1979-03 Letter on the Iranian Revolution [Dunayevskaya]

Letter to her colleagues in News and Letters Committees in 1979, reprinted in 1984 in her book, WOMEN’S LIBERATION AND THE DIALECTIC OF REVOLUTION.

March 10, 1979

Dear Friends:

On my way to the talk in celebration of International Women’s Day [March 8], that I was to give at Wayne State University on « Rosa Luxemburg and Marx’s Philosophy of Revolution, » came the news of the most magnificent international event: tens of thousands of Iranian women were demonstrating against Khomeini, shouting « We fought for freedom and got unfreedom! » Naturally, I began the talk with an homage to those Iranian women’s liberationists who had, with this act, initiated the second chapter of the Iranian Revolution. Thus, my very first sentence stressed the TODAYNESS that this mass outpouring had placed on our topic, though it was to begin with rolling back the clock to 62 years ago, when the Russian working women transformed International Women’s Day into the first of the five days that toppled the centuries-old Tsarist Empire.

The point was not only to single out great revolutionary acts, but to demonstrate that even in the first Russian Revolution of 1905, a great theoretician, Rosa Luxemburg, was as « shortchanged » about her thoughts as were the Russian working women, en masse, who were later to be played down as allegedly « unconscious » about their historic act which began the second Russian Revolution. Toward that end, I read from the still-unpublished speech of Rosa at the famous 1907 Congress of all Russian Marxist tendencies, which pointed to the fact that 1905 was but the first of a series of 20th century revolutions…[*]

I spent the following day, March 9, talking with an Iranian male revolutionary, developing ideas not only of the revolution but how we must be prepared for the COUNTERrevolution that is sure to arise in Iran as Khomeini holds on to power and gathers not only men but some women to consent to turning back the clock to Islam’s reactionary viewpoint on women–and by no means only on the question of dress; and I singled out the historic points in the development of the Russian Revolution, which moved from the February events through Lenin’s April Thesis to Kornilov’s July counterrevolution, and only after many laborious and bloody months arrived finally at October. In a word, we were discussing my next POLITICAL-PHILOSOPHIC LETTER on the Iranian Revolution.[**]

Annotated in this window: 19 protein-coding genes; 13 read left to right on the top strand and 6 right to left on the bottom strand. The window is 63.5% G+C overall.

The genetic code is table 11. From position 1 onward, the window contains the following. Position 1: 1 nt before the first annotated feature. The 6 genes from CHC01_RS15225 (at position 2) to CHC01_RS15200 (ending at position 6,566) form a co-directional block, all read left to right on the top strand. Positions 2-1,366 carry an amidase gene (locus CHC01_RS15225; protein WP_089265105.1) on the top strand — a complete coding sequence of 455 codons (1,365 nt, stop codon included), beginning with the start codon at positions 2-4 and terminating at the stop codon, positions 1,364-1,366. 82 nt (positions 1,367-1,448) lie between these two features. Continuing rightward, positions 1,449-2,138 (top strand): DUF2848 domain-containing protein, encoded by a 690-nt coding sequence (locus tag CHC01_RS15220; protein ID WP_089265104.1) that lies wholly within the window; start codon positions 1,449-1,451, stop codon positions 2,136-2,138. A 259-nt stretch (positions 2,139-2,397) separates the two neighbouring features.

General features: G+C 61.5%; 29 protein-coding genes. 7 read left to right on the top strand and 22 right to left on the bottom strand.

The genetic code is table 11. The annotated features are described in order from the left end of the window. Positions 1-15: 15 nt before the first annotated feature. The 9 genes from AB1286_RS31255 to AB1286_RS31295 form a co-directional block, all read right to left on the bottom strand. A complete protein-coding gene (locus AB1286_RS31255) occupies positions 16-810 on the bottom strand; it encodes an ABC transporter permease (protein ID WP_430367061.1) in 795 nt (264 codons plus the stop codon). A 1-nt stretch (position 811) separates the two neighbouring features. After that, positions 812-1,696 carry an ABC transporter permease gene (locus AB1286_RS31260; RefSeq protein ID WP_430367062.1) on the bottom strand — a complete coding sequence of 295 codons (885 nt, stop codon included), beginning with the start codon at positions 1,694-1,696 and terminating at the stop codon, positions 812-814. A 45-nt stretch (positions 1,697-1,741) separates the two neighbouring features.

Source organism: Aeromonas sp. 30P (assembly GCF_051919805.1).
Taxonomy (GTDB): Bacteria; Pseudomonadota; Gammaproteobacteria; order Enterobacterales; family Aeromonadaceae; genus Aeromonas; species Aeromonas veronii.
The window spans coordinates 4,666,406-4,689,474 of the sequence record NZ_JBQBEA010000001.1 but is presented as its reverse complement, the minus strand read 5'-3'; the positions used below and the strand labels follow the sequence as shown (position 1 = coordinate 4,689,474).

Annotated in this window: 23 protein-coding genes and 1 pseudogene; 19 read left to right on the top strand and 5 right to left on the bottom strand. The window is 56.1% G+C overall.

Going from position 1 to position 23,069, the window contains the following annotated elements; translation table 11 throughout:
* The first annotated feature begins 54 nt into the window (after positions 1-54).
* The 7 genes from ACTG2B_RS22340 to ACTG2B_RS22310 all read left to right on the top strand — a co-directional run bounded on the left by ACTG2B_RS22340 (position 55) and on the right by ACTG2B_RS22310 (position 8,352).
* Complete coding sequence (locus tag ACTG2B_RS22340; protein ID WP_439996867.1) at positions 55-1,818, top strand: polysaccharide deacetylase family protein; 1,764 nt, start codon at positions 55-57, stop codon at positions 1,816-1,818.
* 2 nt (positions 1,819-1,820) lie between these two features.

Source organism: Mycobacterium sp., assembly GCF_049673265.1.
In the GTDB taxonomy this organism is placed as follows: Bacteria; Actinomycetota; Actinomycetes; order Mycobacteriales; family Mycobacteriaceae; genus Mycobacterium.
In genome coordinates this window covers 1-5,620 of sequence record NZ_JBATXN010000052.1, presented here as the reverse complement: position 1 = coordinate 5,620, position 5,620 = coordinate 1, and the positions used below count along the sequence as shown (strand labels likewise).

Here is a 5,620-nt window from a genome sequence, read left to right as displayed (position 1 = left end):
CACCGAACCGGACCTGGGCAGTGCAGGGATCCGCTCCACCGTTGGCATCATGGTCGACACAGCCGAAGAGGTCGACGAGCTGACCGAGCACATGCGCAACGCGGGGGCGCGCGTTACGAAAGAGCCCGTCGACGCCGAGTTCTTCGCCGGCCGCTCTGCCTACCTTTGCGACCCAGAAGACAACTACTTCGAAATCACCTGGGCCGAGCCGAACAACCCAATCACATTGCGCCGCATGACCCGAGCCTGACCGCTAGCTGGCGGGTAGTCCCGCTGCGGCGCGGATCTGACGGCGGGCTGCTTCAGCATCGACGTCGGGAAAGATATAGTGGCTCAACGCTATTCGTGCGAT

March 10 was still a newer day when, but half an hour before the Iranian’s plane left, I came up with the idea of translating into Farsi Ding Ling’s THOUGHTS ON THE EIGHTH OF MARCH, which would carry also the following message of solidarity with the Iranian women of today, stretching back to 1908 on native grounds:

“In Spring 1908–when the 1906 Constitutional Revolution everyone is talking about today was still alive, and a women’s ANJOMAN was still most active, especially in Tehran–New York garment workers declared March 8 to be Women’s Day. The following year, in support of the locked-out Triangle Shirtwaist makers, the mass outpouring became known as the « Uprising of the 20,000 » that so inspired the German working women’s movement that its leader, Clara Zetkin, proposed to the Marxist International that March 8 become an International Women’s Day. Today, you–the daring women of Iran–have opened a new chapter in the Iranian Revolution of 1979. In homage to you, and to express our solidarity with your ongoing revolution, we are here translating the thoughts of still another opponent of the status quo, this time in China–Ding Ling, who opposed both Stalin and Mao (who purged the great writer), as she expressed herself creatively in THOUGHTS ON THE EIGHTH OF MARCH.”

The friend who volunteered to do the translation felt that, indeed, the simple act of translation would thus express a totally new Man/Woman relationship…

Yours, Raya


* Luxemburg’s speech and a discussion of women in the 1905 Russian Revolution can found in Dunayevskaya’s ROSA LUXEMBURG, WOMEN’S LIBERATION, AND MARX’S PHILOSOPHY OF REVOLUTION (Urbana: University of Illinois Press, 1991). — Editor

** The letter, « Iran: Unfoldment of, and Contradiction in, Revolution, » can be found in THE RAYA DUNAYEVSKAYA COLLECTION, 6019 (English) and 6066 (Farsi). — Editor

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